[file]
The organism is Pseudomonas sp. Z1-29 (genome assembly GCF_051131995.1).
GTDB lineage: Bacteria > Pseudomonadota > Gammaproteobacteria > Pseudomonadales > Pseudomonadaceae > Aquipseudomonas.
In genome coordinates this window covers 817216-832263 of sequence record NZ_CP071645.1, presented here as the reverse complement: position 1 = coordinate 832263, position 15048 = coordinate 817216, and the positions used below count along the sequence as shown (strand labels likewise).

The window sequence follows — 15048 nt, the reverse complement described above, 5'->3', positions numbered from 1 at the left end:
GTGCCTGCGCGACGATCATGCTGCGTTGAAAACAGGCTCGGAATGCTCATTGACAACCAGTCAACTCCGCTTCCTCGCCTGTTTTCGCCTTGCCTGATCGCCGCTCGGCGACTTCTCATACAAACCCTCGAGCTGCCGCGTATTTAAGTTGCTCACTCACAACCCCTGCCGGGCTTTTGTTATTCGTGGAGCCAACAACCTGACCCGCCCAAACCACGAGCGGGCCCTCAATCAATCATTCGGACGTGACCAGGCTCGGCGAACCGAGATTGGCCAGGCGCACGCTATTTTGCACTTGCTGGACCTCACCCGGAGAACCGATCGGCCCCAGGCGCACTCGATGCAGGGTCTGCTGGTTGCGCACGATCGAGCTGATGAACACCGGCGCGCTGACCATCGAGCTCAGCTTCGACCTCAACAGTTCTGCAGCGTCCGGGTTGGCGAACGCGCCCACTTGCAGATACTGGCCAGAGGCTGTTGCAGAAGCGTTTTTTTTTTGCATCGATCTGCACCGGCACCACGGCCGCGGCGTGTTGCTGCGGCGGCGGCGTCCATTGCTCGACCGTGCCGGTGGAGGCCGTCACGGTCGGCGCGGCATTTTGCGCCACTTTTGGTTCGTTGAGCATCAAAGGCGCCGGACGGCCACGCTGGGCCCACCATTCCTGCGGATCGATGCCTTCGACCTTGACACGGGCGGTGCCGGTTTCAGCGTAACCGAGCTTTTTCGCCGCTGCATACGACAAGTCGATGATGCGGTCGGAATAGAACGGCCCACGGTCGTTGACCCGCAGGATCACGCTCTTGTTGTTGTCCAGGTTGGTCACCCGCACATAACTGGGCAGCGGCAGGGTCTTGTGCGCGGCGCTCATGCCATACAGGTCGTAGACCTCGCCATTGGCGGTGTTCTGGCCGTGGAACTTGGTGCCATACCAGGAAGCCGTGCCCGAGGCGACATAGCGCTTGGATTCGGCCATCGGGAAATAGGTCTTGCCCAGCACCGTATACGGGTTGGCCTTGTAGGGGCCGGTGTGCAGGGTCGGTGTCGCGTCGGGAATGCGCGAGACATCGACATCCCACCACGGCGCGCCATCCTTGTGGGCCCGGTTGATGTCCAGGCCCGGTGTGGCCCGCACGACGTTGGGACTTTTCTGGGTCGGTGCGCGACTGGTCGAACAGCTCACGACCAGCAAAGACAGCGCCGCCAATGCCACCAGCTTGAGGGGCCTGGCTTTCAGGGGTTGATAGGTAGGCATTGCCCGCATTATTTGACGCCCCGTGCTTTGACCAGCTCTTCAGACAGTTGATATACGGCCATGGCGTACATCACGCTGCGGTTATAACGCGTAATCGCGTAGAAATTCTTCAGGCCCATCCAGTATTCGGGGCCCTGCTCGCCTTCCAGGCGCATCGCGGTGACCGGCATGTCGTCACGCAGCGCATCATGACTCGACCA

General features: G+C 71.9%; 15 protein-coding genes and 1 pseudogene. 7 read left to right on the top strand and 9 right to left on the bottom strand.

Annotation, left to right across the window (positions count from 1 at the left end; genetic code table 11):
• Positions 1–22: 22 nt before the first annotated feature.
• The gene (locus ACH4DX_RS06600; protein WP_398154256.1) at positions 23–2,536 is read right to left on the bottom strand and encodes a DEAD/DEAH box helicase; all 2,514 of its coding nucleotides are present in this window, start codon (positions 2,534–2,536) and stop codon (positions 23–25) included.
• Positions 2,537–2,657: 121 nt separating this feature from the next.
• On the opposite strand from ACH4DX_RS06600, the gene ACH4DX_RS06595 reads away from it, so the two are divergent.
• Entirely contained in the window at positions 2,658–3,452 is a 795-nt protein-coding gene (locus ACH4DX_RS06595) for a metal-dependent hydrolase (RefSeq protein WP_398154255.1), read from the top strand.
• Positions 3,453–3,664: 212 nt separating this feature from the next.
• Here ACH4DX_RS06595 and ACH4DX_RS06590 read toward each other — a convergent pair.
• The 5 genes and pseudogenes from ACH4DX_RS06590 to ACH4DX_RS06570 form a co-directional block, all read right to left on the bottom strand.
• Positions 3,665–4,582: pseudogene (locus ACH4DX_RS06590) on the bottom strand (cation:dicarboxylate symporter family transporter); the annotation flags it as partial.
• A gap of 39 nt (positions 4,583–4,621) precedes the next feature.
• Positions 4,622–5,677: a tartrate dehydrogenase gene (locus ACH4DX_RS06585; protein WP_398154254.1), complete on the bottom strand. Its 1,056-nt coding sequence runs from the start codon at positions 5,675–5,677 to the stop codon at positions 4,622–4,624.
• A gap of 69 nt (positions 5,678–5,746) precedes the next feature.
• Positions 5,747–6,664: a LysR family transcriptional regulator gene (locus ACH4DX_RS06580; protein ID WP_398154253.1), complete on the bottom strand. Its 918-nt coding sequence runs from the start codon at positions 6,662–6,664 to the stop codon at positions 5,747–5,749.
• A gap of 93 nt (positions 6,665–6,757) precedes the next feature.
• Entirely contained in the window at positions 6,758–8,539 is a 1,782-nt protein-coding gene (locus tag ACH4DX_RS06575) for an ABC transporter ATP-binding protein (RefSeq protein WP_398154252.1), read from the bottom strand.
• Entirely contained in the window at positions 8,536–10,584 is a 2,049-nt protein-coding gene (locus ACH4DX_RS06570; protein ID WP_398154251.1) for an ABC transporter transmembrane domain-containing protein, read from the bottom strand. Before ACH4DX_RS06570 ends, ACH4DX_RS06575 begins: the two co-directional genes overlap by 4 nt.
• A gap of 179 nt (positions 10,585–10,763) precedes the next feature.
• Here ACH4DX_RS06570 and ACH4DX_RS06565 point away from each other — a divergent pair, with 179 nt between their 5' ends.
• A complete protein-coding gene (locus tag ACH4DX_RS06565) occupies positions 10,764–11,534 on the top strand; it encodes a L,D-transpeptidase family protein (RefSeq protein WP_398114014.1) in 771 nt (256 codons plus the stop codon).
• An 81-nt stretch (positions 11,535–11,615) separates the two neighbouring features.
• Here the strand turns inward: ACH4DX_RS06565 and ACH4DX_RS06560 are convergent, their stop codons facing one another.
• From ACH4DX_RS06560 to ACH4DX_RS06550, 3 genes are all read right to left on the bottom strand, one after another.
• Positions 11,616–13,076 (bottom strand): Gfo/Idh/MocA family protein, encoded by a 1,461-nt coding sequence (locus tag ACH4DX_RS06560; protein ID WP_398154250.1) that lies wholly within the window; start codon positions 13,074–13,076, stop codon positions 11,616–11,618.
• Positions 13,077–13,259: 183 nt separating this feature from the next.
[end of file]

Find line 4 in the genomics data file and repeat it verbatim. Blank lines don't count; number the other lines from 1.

The window sequence follows — 15048 nt, the reverse complement described above, 5'->3', positions numbered from 1 at the left end: